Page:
AntiSpy is a new portable tool that the first version was released early 2013 and a new version has been released every month. The official website is in Chinese but the program is fully in English. Running the executable file will open up a window with a couple tabs allowing you to view both visible and hidden items.
As you can see from the AntiSpy screenshot above, a process colored in red is found to be suspicious and right clicking on the item provides many options to investigate or take action such as kill and delete file. The registry, service and autostart tab is worth looking at because you are able to delete protected registry keys that cannot be done from regedit.exe, view hidden services that don’t show up in services.msc and reveal hidden items that autostart with Windows. As good as it is, AntiSpy is short of a low-level file browser to view hidden files and folders.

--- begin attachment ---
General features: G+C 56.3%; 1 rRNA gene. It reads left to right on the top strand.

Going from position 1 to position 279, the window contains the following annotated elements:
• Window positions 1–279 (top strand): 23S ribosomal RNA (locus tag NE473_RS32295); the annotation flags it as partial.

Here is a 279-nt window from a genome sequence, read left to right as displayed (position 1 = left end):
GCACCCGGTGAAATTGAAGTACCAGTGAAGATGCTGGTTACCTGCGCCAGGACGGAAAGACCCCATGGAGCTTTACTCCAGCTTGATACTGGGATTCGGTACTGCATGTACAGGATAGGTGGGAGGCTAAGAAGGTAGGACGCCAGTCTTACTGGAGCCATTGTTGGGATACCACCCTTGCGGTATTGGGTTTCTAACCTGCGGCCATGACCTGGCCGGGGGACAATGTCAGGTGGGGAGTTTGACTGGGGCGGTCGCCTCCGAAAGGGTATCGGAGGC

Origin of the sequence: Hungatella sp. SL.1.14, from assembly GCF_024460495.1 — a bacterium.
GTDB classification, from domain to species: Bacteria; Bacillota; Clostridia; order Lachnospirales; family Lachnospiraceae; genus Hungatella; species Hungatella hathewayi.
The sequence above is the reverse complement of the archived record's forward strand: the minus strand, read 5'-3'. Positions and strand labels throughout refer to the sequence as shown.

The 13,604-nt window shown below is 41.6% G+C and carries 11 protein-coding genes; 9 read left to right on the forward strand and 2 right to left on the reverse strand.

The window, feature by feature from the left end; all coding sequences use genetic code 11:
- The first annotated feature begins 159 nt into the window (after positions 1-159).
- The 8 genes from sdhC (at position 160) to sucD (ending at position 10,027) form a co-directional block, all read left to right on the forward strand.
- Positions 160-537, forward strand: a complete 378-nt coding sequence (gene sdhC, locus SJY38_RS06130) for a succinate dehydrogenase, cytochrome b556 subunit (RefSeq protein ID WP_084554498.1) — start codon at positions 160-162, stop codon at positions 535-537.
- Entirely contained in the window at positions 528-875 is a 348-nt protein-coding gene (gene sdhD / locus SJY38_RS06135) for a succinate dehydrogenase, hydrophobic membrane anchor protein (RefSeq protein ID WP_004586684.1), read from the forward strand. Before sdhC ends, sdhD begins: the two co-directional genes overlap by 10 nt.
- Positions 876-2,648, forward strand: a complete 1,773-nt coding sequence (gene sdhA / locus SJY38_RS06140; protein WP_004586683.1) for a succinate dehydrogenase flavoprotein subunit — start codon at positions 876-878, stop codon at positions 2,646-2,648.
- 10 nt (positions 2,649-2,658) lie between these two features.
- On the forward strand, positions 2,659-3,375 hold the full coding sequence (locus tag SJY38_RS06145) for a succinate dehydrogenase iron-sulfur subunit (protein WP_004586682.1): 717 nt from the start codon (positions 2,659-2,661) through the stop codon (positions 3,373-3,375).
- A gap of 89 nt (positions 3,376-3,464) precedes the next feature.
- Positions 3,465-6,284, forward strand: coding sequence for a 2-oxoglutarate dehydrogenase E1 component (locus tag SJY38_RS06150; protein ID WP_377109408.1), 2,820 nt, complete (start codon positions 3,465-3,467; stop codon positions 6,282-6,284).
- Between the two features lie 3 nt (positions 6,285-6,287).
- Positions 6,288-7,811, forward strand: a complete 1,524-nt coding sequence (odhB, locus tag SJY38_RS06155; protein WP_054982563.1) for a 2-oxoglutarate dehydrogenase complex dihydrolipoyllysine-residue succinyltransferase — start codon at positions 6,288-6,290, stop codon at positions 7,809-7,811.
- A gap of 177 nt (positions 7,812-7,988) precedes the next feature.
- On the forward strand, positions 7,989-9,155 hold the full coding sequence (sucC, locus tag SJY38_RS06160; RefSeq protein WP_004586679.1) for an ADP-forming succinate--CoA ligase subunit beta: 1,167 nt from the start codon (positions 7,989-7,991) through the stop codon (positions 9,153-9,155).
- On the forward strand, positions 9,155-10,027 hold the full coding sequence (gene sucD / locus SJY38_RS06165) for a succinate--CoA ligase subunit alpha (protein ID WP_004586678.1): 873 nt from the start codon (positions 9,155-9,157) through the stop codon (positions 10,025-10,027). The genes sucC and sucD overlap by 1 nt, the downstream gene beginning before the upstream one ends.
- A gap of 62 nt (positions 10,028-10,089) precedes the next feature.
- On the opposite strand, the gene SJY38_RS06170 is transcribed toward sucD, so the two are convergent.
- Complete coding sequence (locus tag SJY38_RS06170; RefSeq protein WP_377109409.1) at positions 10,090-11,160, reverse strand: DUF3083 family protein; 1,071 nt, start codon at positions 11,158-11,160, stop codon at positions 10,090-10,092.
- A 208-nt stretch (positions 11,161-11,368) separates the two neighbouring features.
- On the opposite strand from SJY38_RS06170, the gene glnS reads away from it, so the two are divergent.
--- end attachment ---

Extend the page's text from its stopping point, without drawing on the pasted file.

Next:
GMER has been around since 2006 and is still being actively developed today with full 64-bit support. An advantage in GMER is it will automatically start a quick scan upon running to find system modification which might have been caused by rootkit activity.
We found that GMER is more of an analyzer rather than a tool to remove antirootkits because you can only kill process but without an option to delete running processes, modules, registry keys and autostart items. The “Files” tab where you can access your files from in an Explorer-like interface also doesn’t seem to show files and folders that are hidden by rootkits.
13. NoVirusThanks Anti-Rootkit